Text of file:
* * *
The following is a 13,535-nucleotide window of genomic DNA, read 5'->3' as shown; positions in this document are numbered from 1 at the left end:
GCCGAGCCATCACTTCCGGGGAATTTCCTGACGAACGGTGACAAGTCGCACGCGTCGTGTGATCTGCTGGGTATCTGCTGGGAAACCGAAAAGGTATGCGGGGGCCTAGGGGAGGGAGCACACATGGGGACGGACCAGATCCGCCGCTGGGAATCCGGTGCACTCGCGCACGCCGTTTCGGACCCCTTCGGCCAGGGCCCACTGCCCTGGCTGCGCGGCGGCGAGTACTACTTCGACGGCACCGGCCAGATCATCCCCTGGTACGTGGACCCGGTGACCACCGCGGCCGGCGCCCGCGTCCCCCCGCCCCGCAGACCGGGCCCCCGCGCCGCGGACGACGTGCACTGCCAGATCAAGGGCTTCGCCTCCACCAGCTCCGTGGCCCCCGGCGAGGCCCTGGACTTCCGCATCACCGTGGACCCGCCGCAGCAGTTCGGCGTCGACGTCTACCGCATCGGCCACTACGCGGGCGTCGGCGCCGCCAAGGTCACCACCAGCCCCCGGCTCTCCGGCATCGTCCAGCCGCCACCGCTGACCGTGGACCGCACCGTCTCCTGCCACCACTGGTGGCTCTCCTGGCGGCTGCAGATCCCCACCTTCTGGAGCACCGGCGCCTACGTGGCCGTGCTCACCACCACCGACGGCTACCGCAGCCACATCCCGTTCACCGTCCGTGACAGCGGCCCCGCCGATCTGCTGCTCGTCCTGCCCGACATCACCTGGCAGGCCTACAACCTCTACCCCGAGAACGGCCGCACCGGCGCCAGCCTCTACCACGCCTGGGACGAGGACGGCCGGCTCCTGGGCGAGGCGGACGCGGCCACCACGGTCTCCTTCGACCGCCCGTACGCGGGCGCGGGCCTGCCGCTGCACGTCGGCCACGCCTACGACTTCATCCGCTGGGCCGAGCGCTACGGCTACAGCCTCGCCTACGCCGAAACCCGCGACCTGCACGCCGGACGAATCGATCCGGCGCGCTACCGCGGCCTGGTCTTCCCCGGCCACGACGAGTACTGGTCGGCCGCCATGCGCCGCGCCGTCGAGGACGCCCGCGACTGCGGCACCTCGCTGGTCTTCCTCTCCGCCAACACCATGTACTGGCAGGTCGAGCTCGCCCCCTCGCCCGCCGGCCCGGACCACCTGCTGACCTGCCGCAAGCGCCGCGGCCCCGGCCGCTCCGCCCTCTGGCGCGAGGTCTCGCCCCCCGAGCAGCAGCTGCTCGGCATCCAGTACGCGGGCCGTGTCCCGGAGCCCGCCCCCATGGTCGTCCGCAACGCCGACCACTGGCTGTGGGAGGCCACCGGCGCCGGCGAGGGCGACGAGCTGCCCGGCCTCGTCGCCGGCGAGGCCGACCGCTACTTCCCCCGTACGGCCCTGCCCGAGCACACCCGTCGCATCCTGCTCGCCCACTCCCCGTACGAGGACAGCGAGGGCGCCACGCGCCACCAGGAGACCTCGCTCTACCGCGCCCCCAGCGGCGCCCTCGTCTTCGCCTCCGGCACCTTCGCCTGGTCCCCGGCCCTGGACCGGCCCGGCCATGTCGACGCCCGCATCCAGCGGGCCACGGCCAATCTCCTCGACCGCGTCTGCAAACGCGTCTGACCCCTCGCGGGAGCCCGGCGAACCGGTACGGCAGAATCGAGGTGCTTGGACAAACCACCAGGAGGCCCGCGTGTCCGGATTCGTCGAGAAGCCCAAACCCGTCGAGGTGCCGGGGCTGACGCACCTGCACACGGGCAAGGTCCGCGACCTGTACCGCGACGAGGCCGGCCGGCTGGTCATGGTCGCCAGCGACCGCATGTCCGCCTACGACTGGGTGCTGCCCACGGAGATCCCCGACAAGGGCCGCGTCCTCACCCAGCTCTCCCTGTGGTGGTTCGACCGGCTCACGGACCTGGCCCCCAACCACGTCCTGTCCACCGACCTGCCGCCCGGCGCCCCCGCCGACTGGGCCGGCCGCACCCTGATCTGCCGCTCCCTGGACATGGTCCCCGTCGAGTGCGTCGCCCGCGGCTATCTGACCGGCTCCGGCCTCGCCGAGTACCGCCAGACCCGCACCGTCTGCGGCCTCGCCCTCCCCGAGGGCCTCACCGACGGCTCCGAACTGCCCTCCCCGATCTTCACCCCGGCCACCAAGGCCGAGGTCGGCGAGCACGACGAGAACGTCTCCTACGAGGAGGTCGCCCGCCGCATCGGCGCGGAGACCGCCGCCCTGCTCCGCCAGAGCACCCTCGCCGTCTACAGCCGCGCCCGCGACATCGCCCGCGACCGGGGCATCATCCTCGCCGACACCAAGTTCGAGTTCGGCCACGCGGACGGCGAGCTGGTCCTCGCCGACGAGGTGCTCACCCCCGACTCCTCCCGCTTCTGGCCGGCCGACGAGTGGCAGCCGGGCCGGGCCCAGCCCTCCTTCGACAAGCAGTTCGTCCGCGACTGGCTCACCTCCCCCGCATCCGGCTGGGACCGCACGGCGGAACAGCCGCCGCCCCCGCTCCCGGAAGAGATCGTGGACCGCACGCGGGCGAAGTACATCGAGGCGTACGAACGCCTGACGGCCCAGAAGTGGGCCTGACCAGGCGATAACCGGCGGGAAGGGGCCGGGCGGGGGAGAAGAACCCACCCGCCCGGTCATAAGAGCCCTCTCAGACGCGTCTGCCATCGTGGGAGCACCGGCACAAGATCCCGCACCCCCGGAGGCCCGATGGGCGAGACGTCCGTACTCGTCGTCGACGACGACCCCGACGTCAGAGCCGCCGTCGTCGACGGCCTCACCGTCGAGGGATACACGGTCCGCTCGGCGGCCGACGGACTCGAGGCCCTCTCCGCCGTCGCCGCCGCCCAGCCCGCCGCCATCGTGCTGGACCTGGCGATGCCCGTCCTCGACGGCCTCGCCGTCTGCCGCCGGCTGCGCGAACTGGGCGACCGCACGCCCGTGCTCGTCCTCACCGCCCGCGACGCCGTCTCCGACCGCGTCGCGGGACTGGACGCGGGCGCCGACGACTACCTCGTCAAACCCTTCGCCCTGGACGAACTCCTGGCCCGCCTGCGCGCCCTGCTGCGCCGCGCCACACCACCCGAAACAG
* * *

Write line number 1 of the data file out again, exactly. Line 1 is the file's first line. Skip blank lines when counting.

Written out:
The following is a 13,535-nucleotide window of genomic DNA, read 5'->3' as shown; positions in this document are numbered from 1 at the left end: